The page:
Success in the Making

Everyone has their own thoughts on what is success and as an organisation run ‘by makers for makers’ we decided to carry out research to find out what makers consider as success.

Existing research on makers primarily focuses on entrepreneurship, business outcomes and development needs which has led to success usually being defined in terms of business goals and it is clear from the responses to our survey ‘What does success mean to you as a maker?’ that success for makers is much more than running an effective business.

Fiona Thompson, ceramicist, Cyan Clayworks Studio

We received responses from makers across a range of disciplines and at different stages in their careers from pre or just started to over twenty years, and from these views, four key measures for success emerged, resources (studio/tools), financial stability, creative satisfaction and recognition, and they were all intertwined.

The most important measure of success at all stages in their careers was making enough money to live on, with makers mentioning wanting to be able to repay student loans, to live without leaning on a benefit system and to be able to support their family.

However, selling work was about more than being able to survive financially. Makers mentioned the creative satisfaction and happiness of seeing people enjoying and wearing their work, the recognition through people valuing their work by wanting to buy it and the desire to be able to make a living from something they enjoy.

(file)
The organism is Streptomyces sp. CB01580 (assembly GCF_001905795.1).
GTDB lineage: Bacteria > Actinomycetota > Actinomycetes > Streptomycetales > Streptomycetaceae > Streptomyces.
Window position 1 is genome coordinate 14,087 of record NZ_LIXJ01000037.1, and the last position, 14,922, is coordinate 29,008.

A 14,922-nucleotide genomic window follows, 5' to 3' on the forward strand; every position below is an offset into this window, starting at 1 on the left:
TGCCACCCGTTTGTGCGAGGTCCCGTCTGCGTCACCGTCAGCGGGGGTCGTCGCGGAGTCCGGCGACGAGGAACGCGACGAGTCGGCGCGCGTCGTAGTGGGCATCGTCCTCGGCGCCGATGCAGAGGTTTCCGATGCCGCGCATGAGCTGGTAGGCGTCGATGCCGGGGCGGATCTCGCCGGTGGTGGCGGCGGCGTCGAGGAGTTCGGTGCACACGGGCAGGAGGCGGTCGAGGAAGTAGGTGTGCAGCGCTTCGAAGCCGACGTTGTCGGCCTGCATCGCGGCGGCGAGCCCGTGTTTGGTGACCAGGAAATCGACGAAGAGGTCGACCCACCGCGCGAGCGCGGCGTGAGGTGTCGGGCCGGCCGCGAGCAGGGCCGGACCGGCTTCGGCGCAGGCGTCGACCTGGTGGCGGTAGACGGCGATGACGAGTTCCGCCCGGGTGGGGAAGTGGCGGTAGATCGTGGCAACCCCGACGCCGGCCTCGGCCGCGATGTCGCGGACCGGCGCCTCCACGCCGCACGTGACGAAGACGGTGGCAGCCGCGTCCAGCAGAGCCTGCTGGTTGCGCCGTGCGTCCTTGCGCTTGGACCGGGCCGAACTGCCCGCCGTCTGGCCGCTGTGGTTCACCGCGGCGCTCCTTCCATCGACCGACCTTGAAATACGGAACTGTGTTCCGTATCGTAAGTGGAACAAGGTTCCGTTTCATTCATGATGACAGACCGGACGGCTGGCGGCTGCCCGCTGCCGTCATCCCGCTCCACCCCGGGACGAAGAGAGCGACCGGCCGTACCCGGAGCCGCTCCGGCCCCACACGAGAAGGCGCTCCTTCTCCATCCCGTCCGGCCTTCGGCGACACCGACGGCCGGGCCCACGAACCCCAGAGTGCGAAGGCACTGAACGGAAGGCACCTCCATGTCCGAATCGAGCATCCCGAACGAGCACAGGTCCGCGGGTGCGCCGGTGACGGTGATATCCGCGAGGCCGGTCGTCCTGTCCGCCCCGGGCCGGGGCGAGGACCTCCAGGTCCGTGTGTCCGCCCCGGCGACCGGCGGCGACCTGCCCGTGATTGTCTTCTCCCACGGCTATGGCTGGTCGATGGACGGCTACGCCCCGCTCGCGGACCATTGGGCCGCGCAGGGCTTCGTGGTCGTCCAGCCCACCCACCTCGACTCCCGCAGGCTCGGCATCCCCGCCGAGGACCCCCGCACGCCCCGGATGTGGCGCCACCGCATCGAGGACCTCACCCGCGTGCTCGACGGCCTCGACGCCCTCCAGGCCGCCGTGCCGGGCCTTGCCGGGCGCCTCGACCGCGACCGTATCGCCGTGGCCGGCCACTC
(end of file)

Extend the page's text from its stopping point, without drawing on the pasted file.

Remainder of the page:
Makers at all stages of their practice also highlighted the importance of financial success to their creative development as it allows them experimental time to develop fresh and innovative ideas, to explore new experiences and opportunities and the freedom to create without commercial pressure.

The final measure of success was recognition; this included having work recognised at a national level, receiving positive feedback from peers, recognition by the sector and people valuing their time, skills and artistry by paying artist’s prices for their work.

For just over half of makers there was also an additional measure of success, which was to share something they are passionate about by passing on their knowledge and skills and to educate others.

Overall, being able to make a living from being a maker was itself a measure of success, as one maker describes ‘without making my life would be incomplete, making, sharing skills and showing my work makes me who I am’.

The results of this survey were shared by Carol Sinclair, AAS chair, with the Creative Industries Advisory Group meeting in September 2018.

Top image: Mary Watson photographed at Cyan Clayworks by Alistair Clark

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